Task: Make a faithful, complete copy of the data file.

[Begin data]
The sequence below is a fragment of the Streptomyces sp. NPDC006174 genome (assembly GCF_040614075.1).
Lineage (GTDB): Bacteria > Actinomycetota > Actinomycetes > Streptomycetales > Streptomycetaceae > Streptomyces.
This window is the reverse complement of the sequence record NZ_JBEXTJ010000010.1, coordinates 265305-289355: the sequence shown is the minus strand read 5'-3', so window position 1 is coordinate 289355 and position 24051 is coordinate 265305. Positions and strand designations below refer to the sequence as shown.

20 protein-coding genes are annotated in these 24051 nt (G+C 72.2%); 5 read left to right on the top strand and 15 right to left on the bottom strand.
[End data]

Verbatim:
The sequence below is a fragment of the Streptomyces sp. NPDC006174 genome (assembly GCF_040614075.1).
Lineage (GTDB): Bacteria > Actinomycetota > Actinomycetes > Streptomycetales > Streptomycetaceae > Streptomyces.
This window is the reverse complement of the sequence record NZ_JBEXTJ010000010.1, coordinates 265305-289355: the sequence shown is the minus strand read 5'-3', so window position 1 is coordinate 289355 and position 24051 is coordinate 265305. Positions and strand designations below refer to the sequence as shown.

20 protein-coding genes are annotated in these 24051 nt (G+C 72.2%); 5 read left to right on the top strand and 15 right to left on the bottom strand.